Medicare provides affordable medical insurance that is controlled by government regulations. While this is mostly good news for the millions of Americans who depend on Medicare plans, they don’t offer complete medical cover.
With deductibles and copays, you may find yourself digging deep into your own pockets to pay for medical treatment and medications. This can become exorbitant if you have a serious accident or contract a prolonged illness. Supplemental Medicare plans will cover some or all of these costs when you really need it.
How do supplemental Medicare plans work?
Medicare Part A and Part B, while wonderfully affordable, only cover basic medical costs. In many instances, you will be required to pay the uninsured amount as an out-of-pocket expense. Medicare supplement plans or Medigap will pay for certain medical expenses, depending on the type of policy.
A Medicare supplemental plan is provided by private insurance companies in accordance with strict government guidelines. Under federal law, the Centers for Medicare and Medicaid Services (CMS) has set partially standardized services to be provided by Medicare supplemental plans. Various plans are offered at different rates, depending on the services offered. These are identified by different alphabetical letters (from A to N).
How are Medicare supplemental premiums calculated?
Insurance companies use three basic methods to calculate Medicare supplemental rates. While this is fairly standardized, your premiums may differ from one insure to the next. Generally, you can expect your premiums to be calculated in accordance with these principles:
Community Rated Premiums: This is the simplest method used to calculate Medicare Supplemental premiums. The cost is not based on the age of the insured person. It takes into account general factors, like how much has been paid in benefits during the preceding years and expected increases in medical costs in the future. Your individual circumstances, like age, will not affect your premiums.
Issue Age Rated Premiums: This type of insurance calculates the rate according to the age of the person when the policy is issued. In other words, your age when you initially bought the policy. This is usually beneficial for younger people. If you join at the age of 65, your premiums should be lower than someone who joins at the age of 75. As you get older, your premiums will not increase. However, additional factors may cause rates to increase, like inflation.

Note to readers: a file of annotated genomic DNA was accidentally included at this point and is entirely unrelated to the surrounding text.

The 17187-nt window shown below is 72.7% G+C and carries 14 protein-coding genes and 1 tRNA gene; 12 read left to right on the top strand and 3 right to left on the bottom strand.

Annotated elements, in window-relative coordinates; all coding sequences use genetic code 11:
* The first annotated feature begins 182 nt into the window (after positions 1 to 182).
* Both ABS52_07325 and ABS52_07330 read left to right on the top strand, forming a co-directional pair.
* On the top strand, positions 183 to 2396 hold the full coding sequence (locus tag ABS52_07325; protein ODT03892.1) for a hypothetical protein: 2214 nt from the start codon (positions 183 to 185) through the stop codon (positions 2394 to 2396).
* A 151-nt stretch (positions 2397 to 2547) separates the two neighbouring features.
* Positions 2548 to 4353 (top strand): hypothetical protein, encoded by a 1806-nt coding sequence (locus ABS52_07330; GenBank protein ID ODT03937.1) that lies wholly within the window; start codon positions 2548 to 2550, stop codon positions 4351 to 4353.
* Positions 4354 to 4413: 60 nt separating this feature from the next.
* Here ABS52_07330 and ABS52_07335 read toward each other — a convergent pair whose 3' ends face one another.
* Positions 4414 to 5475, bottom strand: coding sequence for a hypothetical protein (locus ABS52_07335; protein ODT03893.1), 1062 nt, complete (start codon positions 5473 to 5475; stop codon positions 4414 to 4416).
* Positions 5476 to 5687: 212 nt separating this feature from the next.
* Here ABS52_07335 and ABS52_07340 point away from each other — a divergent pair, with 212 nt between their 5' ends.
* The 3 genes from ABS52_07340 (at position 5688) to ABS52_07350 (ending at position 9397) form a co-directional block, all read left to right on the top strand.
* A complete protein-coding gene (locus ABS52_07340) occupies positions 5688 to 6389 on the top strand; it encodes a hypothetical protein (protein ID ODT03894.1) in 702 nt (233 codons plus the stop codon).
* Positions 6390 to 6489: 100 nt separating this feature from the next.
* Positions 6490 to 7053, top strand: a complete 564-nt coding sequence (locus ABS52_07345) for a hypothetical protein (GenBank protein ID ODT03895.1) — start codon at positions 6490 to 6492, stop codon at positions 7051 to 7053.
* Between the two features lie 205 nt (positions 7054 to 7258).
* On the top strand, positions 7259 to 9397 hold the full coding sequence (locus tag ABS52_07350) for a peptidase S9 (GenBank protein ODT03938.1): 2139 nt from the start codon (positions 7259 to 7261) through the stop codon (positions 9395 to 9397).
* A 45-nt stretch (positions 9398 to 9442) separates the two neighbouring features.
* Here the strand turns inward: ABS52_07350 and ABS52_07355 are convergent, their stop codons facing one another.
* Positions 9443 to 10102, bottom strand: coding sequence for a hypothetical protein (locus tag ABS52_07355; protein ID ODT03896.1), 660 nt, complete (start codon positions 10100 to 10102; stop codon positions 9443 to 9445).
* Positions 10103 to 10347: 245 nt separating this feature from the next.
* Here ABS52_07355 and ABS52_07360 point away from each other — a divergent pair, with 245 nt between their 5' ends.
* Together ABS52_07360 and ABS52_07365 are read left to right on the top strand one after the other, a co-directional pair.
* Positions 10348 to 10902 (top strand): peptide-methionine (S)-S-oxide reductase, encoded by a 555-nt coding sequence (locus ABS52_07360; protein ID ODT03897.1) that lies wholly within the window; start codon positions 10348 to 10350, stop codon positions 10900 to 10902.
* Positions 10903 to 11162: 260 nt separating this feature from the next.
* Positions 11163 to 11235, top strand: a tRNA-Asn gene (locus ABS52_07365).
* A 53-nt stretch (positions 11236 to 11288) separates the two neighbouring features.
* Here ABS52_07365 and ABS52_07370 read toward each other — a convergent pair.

Attained Age Rated Premiums: These rates are based on your current age and will increase every year (as you grow older). Like all types of Medicare supplemental insurance, there will also be other factors that may cause your premiums to increase.
Additional Factors Influencing Medicare Supplemental Rates
Depending on your individual circumstances, and the insurance company you choose, there can be a number of factors that will affect how much you pay for Medicare supplemental plans.
Discounts: Insurers will offer discounts to people who are less likely to use their medical insurance. These groups may include non-smokers, women, and married people. Some offer discounts if you pay your premium for a full year in advance instead of monthly or set up automatic bank payments.
Medical Underwriting: If you don’t buy a Medicare supplemental policy during the Medigap open enrollment period, your medical history may affect how your premiums are calculated.
Additional Benefits: An insurance company may offer extra benefits or services, beyond those required by CMS. This will usually mean paying a higher premium.
Where you live: States may have local laws that will affect how your Medicare supplemental rates are calculated.
Get the Most for Your Money
To ensure that you get the best medical care at the best price, you need to compare what insurance companies offer. Simply choosing the cheapest plan, from the cheapest insurer, may not be the best option. You need to ask some important questions:
1. Are your premiums going to increase every year? If so, by how much?
2. Are you adequately covered?
3. What discounts are you entitled to?
4. How much have premiums increased over the last few years for a particular insurer?